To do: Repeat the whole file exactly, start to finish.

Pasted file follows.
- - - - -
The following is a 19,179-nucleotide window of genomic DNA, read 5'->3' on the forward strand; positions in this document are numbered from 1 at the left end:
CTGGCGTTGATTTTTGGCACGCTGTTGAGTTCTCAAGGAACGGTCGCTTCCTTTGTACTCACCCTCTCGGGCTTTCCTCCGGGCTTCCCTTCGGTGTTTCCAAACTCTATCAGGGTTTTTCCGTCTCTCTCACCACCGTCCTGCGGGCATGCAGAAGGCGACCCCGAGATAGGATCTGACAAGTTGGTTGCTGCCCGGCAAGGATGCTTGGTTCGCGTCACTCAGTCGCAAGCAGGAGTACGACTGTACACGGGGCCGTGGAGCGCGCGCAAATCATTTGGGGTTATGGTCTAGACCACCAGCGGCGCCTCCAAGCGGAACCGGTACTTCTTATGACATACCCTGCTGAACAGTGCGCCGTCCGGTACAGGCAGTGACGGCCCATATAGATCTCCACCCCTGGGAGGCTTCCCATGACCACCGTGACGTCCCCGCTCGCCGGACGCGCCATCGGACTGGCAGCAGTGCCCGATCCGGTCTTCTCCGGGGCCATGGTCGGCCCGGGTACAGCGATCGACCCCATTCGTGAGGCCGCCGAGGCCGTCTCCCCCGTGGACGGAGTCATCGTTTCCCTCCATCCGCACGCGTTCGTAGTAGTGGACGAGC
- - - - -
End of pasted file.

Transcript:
The following is a 19,179-nucleotide window of genomic DNA, read 5'->3' on the forward strand; positions in this document are numbered from 1 at the left end:
CTGGCGTTGATTTTTGGCACGCTGTTGAGTTCTCAAGGAACGGTCGCTTCCTTTGTACTCACCCTCTCGGGCTTTCCTCCGGGCTTCCCTTCGGTGTTTCCAAACTCTATCAGGGTTTTTCCGTCTCTCTCACCACCGTCCTGCGGGCATGCAGAAGGCGACCCCGAGATAGGATCTGACAAGTTGGTTGCTGCCCGGCAAGGATGCTTGGTTCGCGTCACTCAGTCGCAAGCAGGAGTACGACTGTACACGGGGCCGTGGAGCGCGCGCAAATCATTTGGGGTTATGGTCTAGACCACCAGCGGCGCCTCCAAGCGGAACCGGTACTTCTTATGACATACCCTGCTGAACAGTGCGCCGTCCGGTACAGGCAGTGACGGCCCATATAGATCTCCACCCCTGGGAGGCTTCCCATGACCACCGTGACGTCCCCGCTCGCCGGACGCGCCATCGGACTGGCAGCAGTGCCCGATCCGGTCTTCTCCGGGGCCATGGTCGGCCCGGGTACAGCGATCGACCCCATTCGTGAGGCCGCCGAGGCCGTCTCCCCCGTGGACGGAGTCATCGTTTCCCTCCATCCGCACGCGTTCGTAGTAGTGGACGAGC